Career to date
This week (Feb 2014), it’s five years since I had my viva. Rather like finishing my PhD originally, I feel like I’ll celebrate this anniversary several times (five years since submission, since viva, since corrections accepted, since graduation, etc.). I guess this means that I’m no longer an early career researcher, and I’m supposed to know what I’m doing. I feel that this is as good a time as any to reflect on the past five years and my career progression; where I am, and where I want to be. This article contains thoughts on some of the strategies that worked for me – and that I’ll be employing over the next few years as I move on to the next stage in my career.
I sumitted my PhD in the Department of Geography at Durham University in December 2008 (February 2009, April 2009, July 2009…). I really enjoyed my PhD. I was blessed with patient, helpful, wise supervisors, with whom I still work and collaborate, and hope to do so for many years to come. They put up with my arrogance and impatience, and steered me towards six good publications in strong journals, international conference presentations, leading two field meetings and more. They are great role models and I hope to emulate them when supervising my own postgraduate students.
Following my PhD, I struggled to find a position initially, before landing a short-term post as a research assistant at the British Antarctic Survey. There I worked on processing marine sediment cores and foraminifera from around Antarctica, and learned all about the Antarctic continent. I worked nights writing up papers from my PhD, and did an online GIS course. From there I went to Aberystwyth University as a PDRA to Neil Glasser, Mike Hambrey, John Smellie and Jonathan Carrivick. Again, these mentors were generous with their time, wise and helpful, and I love working with them.
Over the past five years, I’ve developed more independence as a researcher, gained confidence and experience in writing papers and applying for grants, teaching and presenting at conferences, broadened my research interests and developed new skills. So what have I learned over the past five years? What advice would I give to someone about to submit their thesis? Several things, I think.
Firstly, everyone thinks they’re not good enough. It’s even got a name: Imposter Syndrome. Don’t be afraid that your ideas aren’t smart enough. Don’t be afraid to stand up for yourself, even in the face of someone far more experienced than you.
Secondly, it’s a tough job market. It’s not easy to get an academic position. Some people walk into one; they just seem to be in the right place at the right time. Just because they do, and you don’t, doesn’t mean that they are better. There is an element of luck, and you need to be stubborn and resistant. When you get rejected (and you will, at some point), stand up, dust yourself down, and try again.
Again on this theme, you can make your own luck. Be in the right place at the right time. Network so that you’re a known quantity, and so that you’re made aware of upcoming positions.
Learn to take criticism in the spirit with which it is intended. Most people will want to help, and will provide abundant constructive criticism. It doesn’t always feel constructive, but it is.
Writing is a skill that gets better with practise.
Public speaking is a skill that gets better with practise.
You won’t get a job unless you have written lots of papers, presented at lots of conferences, and have demonstrated an ability to bring in a research income. Lectureships will need to show an interest in teaching. Outreach and public communication of science is, unfortunately, far less important in a recruiter’s eyes than all of the above. The most important thing you can do is write. Fortunately, writing is a skill that gets better with practise.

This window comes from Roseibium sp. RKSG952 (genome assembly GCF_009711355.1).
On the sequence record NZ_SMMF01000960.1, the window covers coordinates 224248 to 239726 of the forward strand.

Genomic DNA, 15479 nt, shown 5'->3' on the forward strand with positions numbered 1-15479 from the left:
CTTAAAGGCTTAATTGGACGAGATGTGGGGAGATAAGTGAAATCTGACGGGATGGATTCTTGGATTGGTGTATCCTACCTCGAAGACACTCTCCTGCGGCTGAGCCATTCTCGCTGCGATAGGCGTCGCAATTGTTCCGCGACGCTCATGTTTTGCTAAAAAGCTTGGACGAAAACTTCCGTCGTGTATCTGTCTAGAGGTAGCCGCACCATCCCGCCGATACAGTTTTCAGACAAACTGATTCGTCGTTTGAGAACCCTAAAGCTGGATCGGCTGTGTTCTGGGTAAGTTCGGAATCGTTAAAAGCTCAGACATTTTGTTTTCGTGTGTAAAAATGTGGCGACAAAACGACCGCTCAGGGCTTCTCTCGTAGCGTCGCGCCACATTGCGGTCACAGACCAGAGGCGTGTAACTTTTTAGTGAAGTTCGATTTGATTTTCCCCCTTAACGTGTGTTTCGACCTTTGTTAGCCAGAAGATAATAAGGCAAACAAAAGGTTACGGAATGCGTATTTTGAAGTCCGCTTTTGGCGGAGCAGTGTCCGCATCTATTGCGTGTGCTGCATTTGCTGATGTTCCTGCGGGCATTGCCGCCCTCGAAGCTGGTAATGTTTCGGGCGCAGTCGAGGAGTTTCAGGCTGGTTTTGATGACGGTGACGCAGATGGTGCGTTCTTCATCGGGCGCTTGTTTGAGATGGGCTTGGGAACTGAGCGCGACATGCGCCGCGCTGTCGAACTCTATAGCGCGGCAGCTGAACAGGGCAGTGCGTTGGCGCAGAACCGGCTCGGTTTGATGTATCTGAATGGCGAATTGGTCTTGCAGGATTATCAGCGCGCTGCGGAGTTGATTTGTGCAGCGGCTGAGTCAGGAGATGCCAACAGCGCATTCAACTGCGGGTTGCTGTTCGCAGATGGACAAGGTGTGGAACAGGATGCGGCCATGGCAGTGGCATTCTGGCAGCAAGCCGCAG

Although grant writing is a skill that gets better with practise, you’ll still get rejected. Everyone does.
Go and work abroad. It’s the best thing you can do for your career (after writing papers). If not abroad, do try and change institutions. Changing institutions can be stressful (moving, settling in, the unknown), but working with different people, broadening your scope and gaining different perspectives is oh-so-valuable for your career development.
Things I learned from Neil: Never do anything without asking “Why”. Why is this research important? Why is this the way it is? Why has someone done something in this particular way?
Don’t despair if you can’t find your perfect job. Be pragmatic. Set a time limit. Take a job that may not be your dream job – you may well find that it serves as a stepping stone forwards in your career. And always do something to continue building on your CV; after my PhD I wrote papers at the weekends and did training courses and extra fieldwork. If you are unemployed, it may be devastating at the time, but you can use your time productively. You can also be pragmatic; besides writing papers, I also volunteered at the council when I was unemployed, building fences and planting trees, which I found enormously satisfying.
My post at Aberystwyth University ends soon, and I’m excited to be joining the University of Reading in April. I’m starting another NERC-funded post-doc in the Department for Meteorology. I can’t wait to sink my teeth into an exciting new project, where I’ll be learning new skills and working with new people. I’ll spend the next few years working hard on this project, hopefully continuing to write papers and grants and to speak at conferences. I plan to continue to develop my skills and expertise so that, in the longer term, I will be a strong candidate for a lectureship or fellowship at the end of the post. Interesting times ahead.
What career strategies worked for you, and what advice do you have for those just entering the job market? Add a comment in the box below.